The Turn from the Aesthetic

Galand, Joel

The aesthetic can lead to revelations concerning that about which we care deeply. Revelation arises in rifts, such as that faced when we encounter others. It is tempting to dismiss Enlightenment aesthetics on the grounds that it entails a false universalization of subjective experience that verges on an ethics of mastery and possession. But such mastery would involve treating the other as a thing, a tool, a means rather than an end. Without saving some space for the relative autonomy of aesthetic experience, not only might we lose the critical function of art, but Tomlinson's sublime vision of a commitment to "a thousand different musics"-and to their makers-will have given up its role as a regulative demand and become an empty utopia. I argue in part one of this essay that the postmodernist distrust of the aesthetic needs to be tempered by a recovery of what was originally at stake in the positing of such an autonomous sphere. A second, related issue, to be explored in part two, concerns Tomlinson's description of how we encounter others. I question his account of incommensurability between the conceptual schemes that interlocutors bring into such encounters.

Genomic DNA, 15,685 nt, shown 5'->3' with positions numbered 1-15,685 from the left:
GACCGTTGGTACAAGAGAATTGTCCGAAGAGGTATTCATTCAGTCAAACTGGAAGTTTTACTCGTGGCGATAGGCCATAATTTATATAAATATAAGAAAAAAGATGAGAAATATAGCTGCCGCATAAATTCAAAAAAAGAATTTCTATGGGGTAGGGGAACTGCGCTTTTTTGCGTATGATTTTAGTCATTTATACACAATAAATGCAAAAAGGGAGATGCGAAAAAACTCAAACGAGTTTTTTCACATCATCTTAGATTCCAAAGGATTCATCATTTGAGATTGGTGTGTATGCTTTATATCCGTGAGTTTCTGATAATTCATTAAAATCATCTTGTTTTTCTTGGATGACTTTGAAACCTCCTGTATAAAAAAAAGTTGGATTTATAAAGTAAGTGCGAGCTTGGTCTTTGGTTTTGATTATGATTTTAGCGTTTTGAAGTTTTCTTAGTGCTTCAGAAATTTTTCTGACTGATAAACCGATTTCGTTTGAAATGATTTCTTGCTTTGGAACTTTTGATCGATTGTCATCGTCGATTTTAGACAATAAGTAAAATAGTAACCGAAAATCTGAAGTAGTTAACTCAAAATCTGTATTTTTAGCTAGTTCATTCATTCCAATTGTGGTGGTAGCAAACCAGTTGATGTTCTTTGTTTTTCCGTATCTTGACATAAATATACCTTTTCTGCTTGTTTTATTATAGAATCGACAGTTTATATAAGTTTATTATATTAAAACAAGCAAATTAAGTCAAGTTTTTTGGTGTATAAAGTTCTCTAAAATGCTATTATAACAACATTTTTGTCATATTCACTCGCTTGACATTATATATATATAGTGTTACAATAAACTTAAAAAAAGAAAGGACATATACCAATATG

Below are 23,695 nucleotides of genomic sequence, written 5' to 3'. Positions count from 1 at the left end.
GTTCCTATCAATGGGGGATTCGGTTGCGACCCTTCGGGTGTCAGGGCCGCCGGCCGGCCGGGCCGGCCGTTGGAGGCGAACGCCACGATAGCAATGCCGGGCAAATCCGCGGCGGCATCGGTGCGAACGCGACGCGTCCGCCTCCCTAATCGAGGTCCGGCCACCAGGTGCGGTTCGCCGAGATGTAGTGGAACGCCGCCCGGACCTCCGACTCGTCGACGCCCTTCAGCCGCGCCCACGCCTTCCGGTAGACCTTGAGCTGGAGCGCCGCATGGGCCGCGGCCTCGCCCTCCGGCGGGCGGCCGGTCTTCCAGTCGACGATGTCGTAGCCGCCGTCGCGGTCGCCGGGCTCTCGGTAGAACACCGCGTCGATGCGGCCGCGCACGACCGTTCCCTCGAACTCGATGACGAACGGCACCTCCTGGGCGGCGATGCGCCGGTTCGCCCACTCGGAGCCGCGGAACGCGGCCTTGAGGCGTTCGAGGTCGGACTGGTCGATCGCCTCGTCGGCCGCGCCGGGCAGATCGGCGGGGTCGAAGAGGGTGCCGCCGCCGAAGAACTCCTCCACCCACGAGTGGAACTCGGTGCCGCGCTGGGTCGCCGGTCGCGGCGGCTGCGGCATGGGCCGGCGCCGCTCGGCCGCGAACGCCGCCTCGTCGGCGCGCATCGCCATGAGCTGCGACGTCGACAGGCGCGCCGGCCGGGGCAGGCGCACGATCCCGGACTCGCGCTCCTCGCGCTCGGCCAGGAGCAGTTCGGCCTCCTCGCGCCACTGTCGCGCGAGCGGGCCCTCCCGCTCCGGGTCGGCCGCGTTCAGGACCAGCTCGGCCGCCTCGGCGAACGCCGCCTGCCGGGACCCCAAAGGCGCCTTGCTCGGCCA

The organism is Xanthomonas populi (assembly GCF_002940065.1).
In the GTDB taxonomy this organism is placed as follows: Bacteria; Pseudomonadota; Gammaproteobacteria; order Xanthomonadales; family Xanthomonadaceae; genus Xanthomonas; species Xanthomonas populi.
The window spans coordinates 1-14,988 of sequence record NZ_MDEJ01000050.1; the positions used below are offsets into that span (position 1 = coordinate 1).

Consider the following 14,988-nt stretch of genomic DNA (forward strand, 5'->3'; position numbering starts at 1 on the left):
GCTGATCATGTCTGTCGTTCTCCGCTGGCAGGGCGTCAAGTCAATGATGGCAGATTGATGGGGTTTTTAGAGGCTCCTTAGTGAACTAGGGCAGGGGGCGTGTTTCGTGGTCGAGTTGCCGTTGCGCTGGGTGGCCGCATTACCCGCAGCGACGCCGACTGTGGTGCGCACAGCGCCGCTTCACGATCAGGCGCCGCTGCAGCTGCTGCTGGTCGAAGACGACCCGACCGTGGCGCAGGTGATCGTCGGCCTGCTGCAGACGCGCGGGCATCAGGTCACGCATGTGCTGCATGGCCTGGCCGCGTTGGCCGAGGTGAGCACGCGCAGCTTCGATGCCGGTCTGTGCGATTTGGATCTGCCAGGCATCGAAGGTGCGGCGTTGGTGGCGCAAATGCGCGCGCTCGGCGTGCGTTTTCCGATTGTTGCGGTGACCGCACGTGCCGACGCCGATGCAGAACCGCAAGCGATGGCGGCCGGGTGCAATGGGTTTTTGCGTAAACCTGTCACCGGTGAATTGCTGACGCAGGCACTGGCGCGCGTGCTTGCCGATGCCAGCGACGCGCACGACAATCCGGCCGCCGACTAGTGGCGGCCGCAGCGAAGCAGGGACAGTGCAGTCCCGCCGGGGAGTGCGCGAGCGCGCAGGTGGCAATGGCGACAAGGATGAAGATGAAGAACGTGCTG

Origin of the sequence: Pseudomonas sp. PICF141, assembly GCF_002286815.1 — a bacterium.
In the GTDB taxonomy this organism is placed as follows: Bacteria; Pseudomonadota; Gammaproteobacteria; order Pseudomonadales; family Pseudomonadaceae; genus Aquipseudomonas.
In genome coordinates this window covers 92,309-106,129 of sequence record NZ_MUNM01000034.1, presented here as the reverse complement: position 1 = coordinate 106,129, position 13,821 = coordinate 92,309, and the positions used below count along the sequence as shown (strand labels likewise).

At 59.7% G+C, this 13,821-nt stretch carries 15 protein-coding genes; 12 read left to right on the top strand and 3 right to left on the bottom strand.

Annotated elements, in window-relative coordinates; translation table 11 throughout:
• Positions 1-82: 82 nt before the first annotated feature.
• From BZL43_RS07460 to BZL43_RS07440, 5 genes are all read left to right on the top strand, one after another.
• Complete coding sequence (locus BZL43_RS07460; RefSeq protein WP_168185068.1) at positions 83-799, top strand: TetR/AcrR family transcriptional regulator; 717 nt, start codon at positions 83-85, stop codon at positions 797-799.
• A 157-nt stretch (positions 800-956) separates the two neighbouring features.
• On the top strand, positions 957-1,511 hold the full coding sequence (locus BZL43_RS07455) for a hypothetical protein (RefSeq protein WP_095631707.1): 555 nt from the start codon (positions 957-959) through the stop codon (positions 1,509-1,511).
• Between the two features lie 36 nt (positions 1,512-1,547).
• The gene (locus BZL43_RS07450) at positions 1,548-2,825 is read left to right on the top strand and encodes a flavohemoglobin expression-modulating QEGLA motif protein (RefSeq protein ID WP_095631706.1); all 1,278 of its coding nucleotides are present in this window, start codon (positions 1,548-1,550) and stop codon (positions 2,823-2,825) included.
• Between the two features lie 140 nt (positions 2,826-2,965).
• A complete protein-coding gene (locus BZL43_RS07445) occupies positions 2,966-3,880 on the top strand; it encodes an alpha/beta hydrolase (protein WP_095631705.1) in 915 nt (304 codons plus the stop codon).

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Columbia University
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January 23, 2015